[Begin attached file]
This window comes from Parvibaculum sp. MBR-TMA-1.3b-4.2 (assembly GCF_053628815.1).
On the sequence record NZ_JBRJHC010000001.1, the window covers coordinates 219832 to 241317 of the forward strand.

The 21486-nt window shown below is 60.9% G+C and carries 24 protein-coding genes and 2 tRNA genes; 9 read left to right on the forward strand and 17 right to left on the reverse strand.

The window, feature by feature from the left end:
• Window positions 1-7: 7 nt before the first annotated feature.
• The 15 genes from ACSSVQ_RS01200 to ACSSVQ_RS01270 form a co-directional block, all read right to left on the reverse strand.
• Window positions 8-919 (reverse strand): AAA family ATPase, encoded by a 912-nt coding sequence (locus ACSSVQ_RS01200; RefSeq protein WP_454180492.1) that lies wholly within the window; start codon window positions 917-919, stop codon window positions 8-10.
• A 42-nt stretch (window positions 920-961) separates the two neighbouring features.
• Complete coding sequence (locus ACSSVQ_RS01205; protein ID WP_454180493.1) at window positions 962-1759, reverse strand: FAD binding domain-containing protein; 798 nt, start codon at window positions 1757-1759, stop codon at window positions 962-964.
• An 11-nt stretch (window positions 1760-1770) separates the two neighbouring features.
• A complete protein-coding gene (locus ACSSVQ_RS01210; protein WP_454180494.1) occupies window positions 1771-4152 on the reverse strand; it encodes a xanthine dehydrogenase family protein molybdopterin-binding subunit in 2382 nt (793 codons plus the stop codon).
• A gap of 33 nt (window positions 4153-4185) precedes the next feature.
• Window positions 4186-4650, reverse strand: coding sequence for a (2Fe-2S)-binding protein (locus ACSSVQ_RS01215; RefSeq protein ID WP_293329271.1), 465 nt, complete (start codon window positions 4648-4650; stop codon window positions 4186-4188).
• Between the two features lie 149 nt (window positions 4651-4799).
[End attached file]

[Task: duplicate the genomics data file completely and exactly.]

This window comes from Parvibaculum sp. MBR-TMA-1.3b-4.2 (assembly GCF_053628815.1).
On the sequence record NZ_JBRJHC010000001.1, the window covers coordinates 219832 to 241317 of the forward strand.

The 21486-nt window shown below is 60.9% G+C and carries 24 protein-coding genes and 2 tRNA genes; 9 read left to right on the forward strand and 17 right to left on the reverse strand.

The window, feature by feature from the left end:
• Window positions 1-7: 7 nt before the first annotated feature.
• The 15 genes from ACSSVQ_RS01200 to ACSSVQ_RS01270 form a co-directional block, all read right to left on the reverse strand.
• Window positions 8-919 (reverse strand): AAA family ATPase, encoded by a 912-nt coding sequence (locus ACSSVQ_RS01200; RefSeq protein WP_454180492.1) that lies wholly within the window; start codon window positions 917-919, stop codon window positions 8-10.
• A 42-nt stretch (window positions 920-961) separates the two neighbouring features.
• Complete coding sequence (locus ACSSVQ_RS01205; protein ID WP_454180493.1) at window positions 962-1759, reverse strand: FAD binding domain-containing protein; 798 nt, start codon at window positions 1757-1759, stop codon at window positions 962-964.
• An 11-nt stretch (window positions 1760-1770) separates the two neighbouring features.
• A complete protein-coding gene (locus ACSSVQ_RS01210; protein WP_454180494.1) occupies window positions 1771-4152 on the reverse strand; it encodes a xanthine dehydrogenase family protein molybdopterin-binding subunit in 2382 nt (793 codons plus the stop codon).
• A gap of 33 nt (window positions 4153-4185) precedes the next feature.
• Window positions 4186-4650, reverse strand: coding sequence for a (2Fe-2S)-binding protein (locus ACSSVQ_RS01215; RefSeq protein ID WP_293329271.1), 465 nt, complete (start codon window positions 4648-4650; stop codon window positions 4186-4188).
• Between the two features lie 149 nt (window positions 4651-4799).